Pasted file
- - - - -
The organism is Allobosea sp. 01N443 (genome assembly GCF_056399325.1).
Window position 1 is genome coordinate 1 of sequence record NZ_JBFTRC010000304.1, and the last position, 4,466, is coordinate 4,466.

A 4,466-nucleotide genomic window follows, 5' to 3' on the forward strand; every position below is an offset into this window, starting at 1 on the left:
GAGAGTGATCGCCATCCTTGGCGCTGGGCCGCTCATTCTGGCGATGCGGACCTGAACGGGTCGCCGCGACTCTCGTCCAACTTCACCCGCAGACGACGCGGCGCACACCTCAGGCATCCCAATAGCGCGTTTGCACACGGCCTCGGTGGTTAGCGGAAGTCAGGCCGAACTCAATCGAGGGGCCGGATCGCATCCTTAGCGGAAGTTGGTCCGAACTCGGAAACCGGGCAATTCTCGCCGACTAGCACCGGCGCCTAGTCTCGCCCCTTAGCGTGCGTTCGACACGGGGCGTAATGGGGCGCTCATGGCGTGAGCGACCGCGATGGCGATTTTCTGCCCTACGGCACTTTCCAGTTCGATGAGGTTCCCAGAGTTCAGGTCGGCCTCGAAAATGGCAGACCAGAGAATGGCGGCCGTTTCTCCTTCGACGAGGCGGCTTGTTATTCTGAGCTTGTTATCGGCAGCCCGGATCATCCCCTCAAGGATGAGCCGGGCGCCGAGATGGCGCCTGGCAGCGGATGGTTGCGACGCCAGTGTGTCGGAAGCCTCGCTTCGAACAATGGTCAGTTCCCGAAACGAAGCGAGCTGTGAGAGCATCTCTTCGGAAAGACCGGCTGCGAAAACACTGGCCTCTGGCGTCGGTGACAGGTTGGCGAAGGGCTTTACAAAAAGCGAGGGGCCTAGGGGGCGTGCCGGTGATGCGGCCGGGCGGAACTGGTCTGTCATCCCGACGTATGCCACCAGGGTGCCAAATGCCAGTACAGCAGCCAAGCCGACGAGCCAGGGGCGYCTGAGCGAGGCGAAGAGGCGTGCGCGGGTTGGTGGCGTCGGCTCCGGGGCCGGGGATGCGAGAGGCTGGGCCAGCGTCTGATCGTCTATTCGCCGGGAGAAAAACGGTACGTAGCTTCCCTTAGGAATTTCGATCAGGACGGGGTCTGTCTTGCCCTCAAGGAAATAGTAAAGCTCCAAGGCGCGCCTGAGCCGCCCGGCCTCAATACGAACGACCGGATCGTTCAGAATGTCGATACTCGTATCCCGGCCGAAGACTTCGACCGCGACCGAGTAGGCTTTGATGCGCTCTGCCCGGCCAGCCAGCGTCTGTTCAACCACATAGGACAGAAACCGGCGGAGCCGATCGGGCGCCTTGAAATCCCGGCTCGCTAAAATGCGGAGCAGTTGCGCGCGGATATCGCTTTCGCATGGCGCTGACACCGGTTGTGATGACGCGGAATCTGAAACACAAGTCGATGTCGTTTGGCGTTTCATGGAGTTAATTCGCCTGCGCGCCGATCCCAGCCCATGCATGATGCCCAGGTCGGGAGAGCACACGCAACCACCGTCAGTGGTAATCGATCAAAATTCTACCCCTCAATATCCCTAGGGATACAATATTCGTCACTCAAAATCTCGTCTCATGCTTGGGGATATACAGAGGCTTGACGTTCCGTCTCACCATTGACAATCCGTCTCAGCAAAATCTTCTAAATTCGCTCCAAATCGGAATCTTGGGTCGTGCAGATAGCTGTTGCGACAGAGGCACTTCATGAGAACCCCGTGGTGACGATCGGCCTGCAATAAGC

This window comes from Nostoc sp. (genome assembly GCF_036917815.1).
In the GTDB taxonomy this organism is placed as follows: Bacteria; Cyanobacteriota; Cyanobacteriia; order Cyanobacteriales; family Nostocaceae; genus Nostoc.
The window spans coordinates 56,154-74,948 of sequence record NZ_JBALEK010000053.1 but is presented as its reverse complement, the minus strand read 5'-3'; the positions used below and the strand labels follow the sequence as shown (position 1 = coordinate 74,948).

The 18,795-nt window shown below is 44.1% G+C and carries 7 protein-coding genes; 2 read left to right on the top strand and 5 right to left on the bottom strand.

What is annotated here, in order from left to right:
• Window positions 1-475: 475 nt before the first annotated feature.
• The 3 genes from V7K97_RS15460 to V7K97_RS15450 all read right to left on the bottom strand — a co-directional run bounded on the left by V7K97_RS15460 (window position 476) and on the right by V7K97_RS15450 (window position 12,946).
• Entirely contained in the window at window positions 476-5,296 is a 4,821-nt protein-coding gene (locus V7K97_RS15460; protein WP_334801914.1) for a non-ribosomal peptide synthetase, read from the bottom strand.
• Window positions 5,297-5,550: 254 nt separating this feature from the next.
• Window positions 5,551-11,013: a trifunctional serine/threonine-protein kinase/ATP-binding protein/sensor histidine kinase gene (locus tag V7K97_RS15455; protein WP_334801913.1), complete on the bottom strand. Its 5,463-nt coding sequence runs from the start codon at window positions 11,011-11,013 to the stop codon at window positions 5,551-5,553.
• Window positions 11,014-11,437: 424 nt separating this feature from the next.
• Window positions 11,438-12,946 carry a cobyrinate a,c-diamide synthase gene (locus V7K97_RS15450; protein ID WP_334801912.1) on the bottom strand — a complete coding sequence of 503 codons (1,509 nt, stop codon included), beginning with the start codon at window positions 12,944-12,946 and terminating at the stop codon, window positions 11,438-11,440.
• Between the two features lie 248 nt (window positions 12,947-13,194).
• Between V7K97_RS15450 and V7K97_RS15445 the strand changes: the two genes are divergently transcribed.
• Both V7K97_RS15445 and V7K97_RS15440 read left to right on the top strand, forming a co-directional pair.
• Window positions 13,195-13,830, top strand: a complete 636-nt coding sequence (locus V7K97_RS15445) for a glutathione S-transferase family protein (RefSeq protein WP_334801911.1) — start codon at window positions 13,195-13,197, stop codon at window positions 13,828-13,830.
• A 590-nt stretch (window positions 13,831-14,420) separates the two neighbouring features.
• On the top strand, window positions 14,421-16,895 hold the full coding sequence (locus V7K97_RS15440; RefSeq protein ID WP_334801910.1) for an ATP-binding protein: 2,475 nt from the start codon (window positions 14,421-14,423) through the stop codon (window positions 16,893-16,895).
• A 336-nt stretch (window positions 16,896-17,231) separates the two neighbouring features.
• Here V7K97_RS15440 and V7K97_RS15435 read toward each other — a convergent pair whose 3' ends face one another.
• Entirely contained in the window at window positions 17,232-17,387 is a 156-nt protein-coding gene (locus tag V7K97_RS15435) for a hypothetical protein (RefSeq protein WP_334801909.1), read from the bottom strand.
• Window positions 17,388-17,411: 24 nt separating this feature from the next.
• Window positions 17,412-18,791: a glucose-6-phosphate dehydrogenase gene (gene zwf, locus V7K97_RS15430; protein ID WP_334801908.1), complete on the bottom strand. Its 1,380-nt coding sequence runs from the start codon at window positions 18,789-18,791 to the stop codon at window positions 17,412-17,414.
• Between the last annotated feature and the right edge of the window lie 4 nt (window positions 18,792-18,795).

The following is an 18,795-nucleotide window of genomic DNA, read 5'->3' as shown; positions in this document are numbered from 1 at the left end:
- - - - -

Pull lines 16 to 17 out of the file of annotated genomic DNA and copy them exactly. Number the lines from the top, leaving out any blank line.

• Window positions 11,438-12,946 carry a cobyrinate a,c-diamide synthase gene (locus V7K97_RS15450; protein ID WP_334801912.1) on the bottom strand — a complete coding sequence of 503 codons (1,509 nt, stop codon included), beginning with the start codon at window positions 12,944-12,946 and terminating at the stop codon, window positions 11,438-11,440.
• Between the two features lie 248 nt (window positions 12,947-13,194).